Thursday, February 18, 2016

Three New York Farmers Receive Next Generation Farmer Awards from Ag Society

The New York State Agricultural Society this year presented two Next Generation Farmer awards for  the first time.

Here is some information on who won the awards for 2016:

The Next Generation Farmer Award is being presented for the first time in 2016 and recognizes excellence from beginning farmers.

Max and Trystan Sandvoss
Max and Trystan Sandvoss, brothers and new farmers in Genesee County, were recognized as 2016 Next Generation Farmer Award winners.

They started First Light Farm and Creamery in East Bethany in 2010, producing artisanal cheeses from their milking goat herd mixed with milk from a neighboring Certified Organic Jersey cow farm (Grassland Dairy), as well as bottling and selling cow’s milk and whole cream-top yogurt.

The brothers did not grow up on a farm — their father was a lawyer and their mother a teacher in the Hudson Valley. Both received college degrees, but neither received an ag education — Trystan graduated from Northwestern and Max from Harvard.

After early careers on the West Coast, Trystan and Max spent a year apprenticing at a creamery near Seattle. Then they decided to return to New York state to raise Nubian and Alpine milking goats and produce dairy products not far from their stepfather’s farm, Lor-Rob Dairy, with a goal “to make the kind of food we like to eat.”

One of the draws to the Genesee County location was its position midway between Buffalo and Rochester. They sell their cheeses, yogurt and milk at farmers markets and stores in both cities, and have recently offered a ‘Dairy Share’ using a CSA (Community Supported Agriculture) model of distribution with weekly deliveries to retail stores and drop points.

Max and Trystan go to farmers markets weekly, give cheese-making demonstrations and meet with garden clubs and Rotary groups to talk about farming. Leadership Genesee and other groups have visited their farm.

In all, more than 2,000 people have toured the farm and participated in cheese-making workshops, including guests from Canada and  Hong Kong.

Everything that happens at First Light is done locally. Fields are seeded with grass that is grown on the farm or within 10 miles of the farm, and is fertilized with manure produced on the farm. The farm utilizes 100 percent organic practices with no hormones or chemical fertilizers.

Goats are pastured on the farm and fed dry grass from the local area. Whey, produced as a byproduct of the cheese-making, is fed to pigs on a nearby hog operation.

Everything is done with the environment, conservation and animal comfort in mind.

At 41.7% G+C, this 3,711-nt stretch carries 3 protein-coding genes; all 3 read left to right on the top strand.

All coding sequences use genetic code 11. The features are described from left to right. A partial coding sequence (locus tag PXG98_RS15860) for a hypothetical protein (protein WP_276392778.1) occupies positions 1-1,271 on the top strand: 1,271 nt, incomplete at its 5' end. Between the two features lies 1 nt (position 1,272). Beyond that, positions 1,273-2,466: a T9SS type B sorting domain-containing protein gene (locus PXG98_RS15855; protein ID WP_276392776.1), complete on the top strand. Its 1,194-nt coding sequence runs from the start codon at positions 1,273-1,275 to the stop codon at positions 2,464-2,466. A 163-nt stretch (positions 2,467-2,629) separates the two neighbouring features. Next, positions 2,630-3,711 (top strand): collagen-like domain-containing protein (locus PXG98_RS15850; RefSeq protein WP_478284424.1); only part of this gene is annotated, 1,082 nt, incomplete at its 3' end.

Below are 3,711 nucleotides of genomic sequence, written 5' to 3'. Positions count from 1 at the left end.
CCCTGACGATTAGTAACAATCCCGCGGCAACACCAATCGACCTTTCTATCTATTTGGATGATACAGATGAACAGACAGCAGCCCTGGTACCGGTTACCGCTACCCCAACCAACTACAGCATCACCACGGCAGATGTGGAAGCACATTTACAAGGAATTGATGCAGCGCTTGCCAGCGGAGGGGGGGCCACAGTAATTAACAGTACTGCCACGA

Next on the agenda for First Light Farm and Creamery is expected statewide distribution of their dairy products through a high-end grocery chain with potential expansion to other like-minded retailers.

After five years of hard work and passion, the brothers have figured out how to continue to grow and still enjoy a day off. But it is the stories of middle of the night births during kidding season, milk testing rituals and building a community that make clear the brothers’ love for the farm life that they have chosen.

Todd DuMond, the next generation on his family’s farm in Cayuga County, is recognized as a 2016 Next Generation Farmer Award winner.

Todd has fostered significant growth and expansion of the farm business since returning to what was a 600 acre cash crop farm in 2003, a couple years after graduating from the Massachusetts Institute of Technology.

Today, DuMond Ag in Union Springs, farms nearly 5,000 acres.

Eric and Marge DuMond, Todd’s parents, started a small beef cow operation in Saranac Lake in 1980, and moved to the Finger Lakes five years later where they began the cash crop farm. Under Todd’s management, the farm has been on an aggressive growth curve, increasing steadily in size and diversifying business pursuits.

DuMond Grain, a soybean roasting business, was an offshoot that began in 2003 when Todd returned to the farm. In 2010, Todd began DuMond Trucking to provide an improved transportation option for the local farm community.

Similarly, in 2015 Todd expanded DuMond Grain to include corn grinding to produce cornmeal as a new commodity for the business. Most recently, DuMond Ag created a cover crop seed dealership and invested in a row crop farming operation.

One of the most difficult challenges DuMond Ag faces is climate change. As a result, Todd uses a variety of conservation methods that emphasize the relationship between increased weather volatility and the use of precision agriculture.

The use of cover crops and spatial soil analysis helps to protect and enrich the soil by increasing soil water absorption during heavy rains, reducing surface water runoff and possible erosion. Todd also uses reduced tillage and narrow-row planting, as well as subsurface drainage systems, catch basins, stand pipes and conservation strips to protect soil and water resources.

His precision agriculture efforts include precise nutrient application placement. And, when preparing the fields each year, DuMond Ag uses tramlines – the routes that tractors and trucks use to drive in and out of the field are the same year after year, limiting field soil compaction to those tracks.

Todd has served on the New York State Corn and Soybean Growers Association Board for about 10 years. He is also nearing the end of his nine-year term as New York’s representative to the American Soybean Association.

He has built relationships with local agricultural colleges, coordinating tours and talks, and for three years has hosted the Summer Crop Tour, an education day for production agriculture.

1 comment:

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